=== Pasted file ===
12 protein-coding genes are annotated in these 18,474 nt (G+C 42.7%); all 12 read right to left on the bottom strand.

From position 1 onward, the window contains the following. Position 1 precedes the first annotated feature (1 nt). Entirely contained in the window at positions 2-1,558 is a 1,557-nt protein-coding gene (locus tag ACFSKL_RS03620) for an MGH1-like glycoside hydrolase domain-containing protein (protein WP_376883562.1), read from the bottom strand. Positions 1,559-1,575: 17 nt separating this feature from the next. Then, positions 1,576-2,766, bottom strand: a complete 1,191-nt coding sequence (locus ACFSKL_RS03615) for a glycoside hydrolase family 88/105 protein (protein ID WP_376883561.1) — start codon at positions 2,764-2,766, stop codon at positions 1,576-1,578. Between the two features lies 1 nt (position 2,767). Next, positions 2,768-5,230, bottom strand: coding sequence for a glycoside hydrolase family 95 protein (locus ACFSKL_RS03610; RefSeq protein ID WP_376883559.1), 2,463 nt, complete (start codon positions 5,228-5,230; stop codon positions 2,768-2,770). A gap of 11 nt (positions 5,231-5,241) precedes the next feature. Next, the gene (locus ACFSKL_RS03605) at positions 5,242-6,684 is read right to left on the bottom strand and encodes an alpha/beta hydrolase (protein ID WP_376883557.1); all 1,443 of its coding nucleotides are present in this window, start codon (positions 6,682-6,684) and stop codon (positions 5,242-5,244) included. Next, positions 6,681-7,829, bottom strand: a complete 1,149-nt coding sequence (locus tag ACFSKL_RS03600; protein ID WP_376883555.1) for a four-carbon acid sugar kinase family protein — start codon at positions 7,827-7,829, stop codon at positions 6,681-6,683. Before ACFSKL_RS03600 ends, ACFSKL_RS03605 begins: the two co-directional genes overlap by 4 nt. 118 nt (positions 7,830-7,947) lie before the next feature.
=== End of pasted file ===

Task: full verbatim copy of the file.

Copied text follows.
12 protein-coding genes are annotated in these 18,474 nt (G+C 42.7%); all 12 read right to left on the bottom strand.

From position 1 onward, the window contains the following. Position 1 precedes the first annotated feature (1 nt). Entirely contained in the window at positions 2-1,558 is a 1,557-nt protein-coding gene (locus tag ACFSKL_RS03620) for an MGH1-like glycoside hydrolase domain-containing protein (protein WP_376883562.1), read from the bottom strand. Positions 1,559-1,575: 17 nt separating this feature from the next. Then, positions 1,576-2,766, bottom strand: a complete 1,191-nt coding sequence (locus ACFSKL_RS03615) for a glycoside hydrolase family 88/105 protein (protein ID WP_376883561.1) — start codon at positions 2,764-2,766, stop codon at positions 1,576-1,578. Between the two features lies 1 nt (position 2,767). Next, positions 2,768-5,230, bottom strand: coding sequence for a glycoside hydrolase family 95 protein (locus ACFSKL_RS03610; RefSeq protein ID WP_376883559.1), 2,463 nt, complete (start codon positions 5,228-5,230; stop codon positions 2,768-2,770). A gap of 11 nt (positions 5,231-5,241) precedes the next feature. Next, the gene (locus ACFSKL_RS03605) at positions 5,242-6,684 is read right to left on the bottom strand and encodes an alpha/beta hydrolase (protein ID WP_376883557.1); all 1,443 of its coding nucleotides are present in this window, start codon (positions 6,682-6,684) and stop codon (positions 5,242-5,244) included. Next, positions 6,681-7,829, bottom strand: a complete 1,149-nt coding sequence (locus tag ACFSKL_RS03600; protein ID WP_376883555.1) for a four-carbon acid sugar kinase family protein — start codon at positions 7,827-7,829, stop codon at positions 6,681-6,683. Before ACFSKL_RS03600 ends, ACFSKL_RS03605 begins: the two co-directional genes overlap by 4 nt. 118 nt (positions 7,830-7,947) lie before the next feature.